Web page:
Doug Wilson talks about Susan’s character arc in the Chronicles of Narnia. He walks through almost every scene she is in, noting the details show of her character. So what should we make of Susan becoming no “friend of Narnia”?
Why does the apparent apostasy of Susan seem like a gaping narratival hole that doesn’t fit with any part of the larger story? I want to argue that it does not seem to fit because it really doesn’t fit. My intention is to show that a final apostasy on the part of Susan is really a literary impossibility.
You may be thinking of Wilson’s end game already. We’ve seen it on this blog before. There are four thrones at Cair Paravel. All four will be filled, because (odd how this mists my eyes almost every time) “once a king or queen in Narnia, always a king or queen.”
Yesterday, November 16, was, as Stephen Bullivant puts it, “the actual feast day of the actual Blessed Lucy of Narnia.” He notes that Lucy was the one who observed in The Last Battle, “In our world too, a stable once had something inside it that was bigger than our whole world.”
So, if you want to visit the ancient, hillside city that gave Lewis’s magical country its name, you’ll have to go to Italy’s Umbria region and find the place presently called Narni.
Joshua Rogers describes how his view of Susan in The Chronicles of Narnia changed when we realized the impact of something Aslan says.
For the first time, it dawned on me that Susan’s story wasn’t over—not at all. It couldn’t be. One day, Susan was obsessing over “lipstick and nylons and invitations,” and the next, someone would telephone her to tell her that her mother, father, sister, two brothers, a cousin, and three old friends were dead.
Also, photos of the rare white stag, which is the animal the Narnian royalty sought when they returned to our world at the end of the first book.
“Innocence and faith are the weapons children bring to bear against open evils; wisdom is required to deal with evils better disguised.”
You might be tempted, on the basis of its description, to think John C. Wright’s novella, One Bright Star to Guide Them, is simple Narnia fanfic. A story of four adults, who were once children who entered a magical land peopled by magicians and talking animals.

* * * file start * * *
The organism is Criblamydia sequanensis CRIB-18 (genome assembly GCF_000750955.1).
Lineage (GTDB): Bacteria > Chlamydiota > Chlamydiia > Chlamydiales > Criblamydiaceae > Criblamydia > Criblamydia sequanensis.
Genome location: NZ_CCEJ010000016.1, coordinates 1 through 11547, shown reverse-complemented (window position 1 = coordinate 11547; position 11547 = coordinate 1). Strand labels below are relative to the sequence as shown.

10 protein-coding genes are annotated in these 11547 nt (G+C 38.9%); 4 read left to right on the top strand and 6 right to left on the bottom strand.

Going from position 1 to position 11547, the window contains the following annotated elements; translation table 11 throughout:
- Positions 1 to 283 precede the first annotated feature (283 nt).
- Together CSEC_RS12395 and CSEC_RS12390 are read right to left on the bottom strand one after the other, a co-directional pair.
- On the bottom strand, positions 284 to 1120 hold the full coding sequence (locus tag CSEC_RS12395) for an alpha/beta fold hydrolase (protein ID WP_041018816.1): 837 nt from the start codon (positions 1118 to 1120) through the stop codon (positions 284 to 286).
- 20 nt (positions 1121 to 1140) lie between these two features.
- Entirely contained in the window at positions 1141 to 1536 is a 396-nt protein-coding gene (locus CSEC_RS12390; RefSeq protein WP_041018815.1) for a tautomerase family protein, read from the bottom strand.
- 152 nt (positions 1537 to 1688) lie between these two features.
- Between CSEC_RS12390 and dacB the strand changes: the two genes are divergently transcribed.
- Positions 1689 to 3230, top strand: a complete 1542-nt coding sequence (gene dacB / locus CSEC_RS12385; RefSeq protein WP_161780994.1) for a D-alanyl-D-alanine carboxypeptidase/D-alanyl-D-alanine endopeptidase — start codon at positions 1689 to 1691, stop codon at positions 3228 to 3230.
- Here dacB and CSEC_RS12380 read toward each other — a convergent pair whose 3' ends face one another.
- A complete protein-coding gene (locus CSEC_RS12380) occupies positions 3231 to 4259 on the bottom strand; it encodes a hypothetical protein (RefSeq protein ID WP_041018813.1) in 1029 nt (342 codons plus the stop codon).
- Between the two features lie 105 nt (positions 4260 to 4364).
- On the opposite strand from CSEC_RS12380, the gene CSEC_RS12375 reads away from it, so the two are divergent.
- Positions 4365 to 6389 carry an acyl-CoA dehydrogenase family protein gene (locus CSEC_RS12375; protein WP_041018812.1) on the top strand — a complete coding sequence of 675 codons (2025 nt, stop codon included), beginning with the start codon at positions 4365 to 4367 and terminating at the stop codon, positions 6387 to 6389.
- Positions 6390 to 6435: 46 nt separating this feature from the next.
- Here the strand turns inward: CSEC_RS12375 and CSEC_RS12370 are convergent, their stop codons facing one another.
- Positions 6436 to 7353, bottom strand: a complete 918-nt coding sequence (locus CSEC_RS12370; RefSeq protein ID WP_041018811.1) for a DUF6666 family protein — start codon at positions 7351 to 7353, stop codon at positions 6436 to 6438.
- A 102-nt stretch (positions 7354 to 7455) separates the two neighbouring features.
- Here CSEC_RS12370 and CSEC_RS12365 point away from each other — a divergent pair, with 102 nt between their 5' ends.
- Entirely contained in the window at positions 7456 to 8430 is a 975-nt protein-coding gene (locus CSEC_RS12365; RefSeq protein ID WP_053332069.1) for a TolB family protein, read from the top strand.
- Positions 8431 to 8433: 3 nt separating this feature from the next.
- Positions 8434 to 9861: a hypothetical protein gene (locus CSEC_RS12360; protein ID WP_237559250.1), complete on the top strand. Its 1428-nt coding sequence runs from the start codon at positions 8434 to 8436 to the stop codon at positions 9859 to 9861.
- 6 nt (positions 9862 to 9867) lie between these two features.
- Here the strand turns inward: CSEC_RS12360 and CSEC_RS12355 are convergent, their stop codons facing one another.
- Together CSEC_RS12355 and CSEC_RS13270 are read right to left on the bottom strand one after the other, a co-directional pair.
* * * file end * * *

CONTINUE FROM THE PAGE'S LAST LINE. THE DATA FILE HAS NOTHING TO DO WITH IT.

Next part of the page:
But it’s more than that. This story is a transposition of Narnia. Author Wright moves the whole concept onto a different level. It’s a meditation on the most terrible line in all the Narnia books – “Susan is no longer a friend of Narnia.” Thomas, the protagonist, is summoned to take up a new fight against a revived evil. But when he contacts his childhood companions, he finds that – for one reason or another – they are not willing to join him. So he has to test his faith alone, except for the help of their old guide, a mystical kitten called Tybalt.
One Bright Star to Guide Them is a quick read, but entirely worthy of the material that inspired it. Beautiful in places. Highly recommended.
Jared has the goods on how allegory is defined and why Narnia really isn’t one despite what you may have heard.
How then does he define Allegory? Perhaps the clearest definition in the most common language comes via a letter to Mrs. Hook (found in Letters of C.S. Lewis, 12/29/58):
By an allegory I mean a composition (whether pictorial or literary) in which immaterial realities are represented by feigned physical objects, e.g. a pictured Cupid allegorically represents erotic love (which in reality is an experience, not an object occupying a given area of space) or, Bunyan, a giant represents Despair.
The next The Chronicles of Narnia movie is coming: The Voyage of the Dawn Treader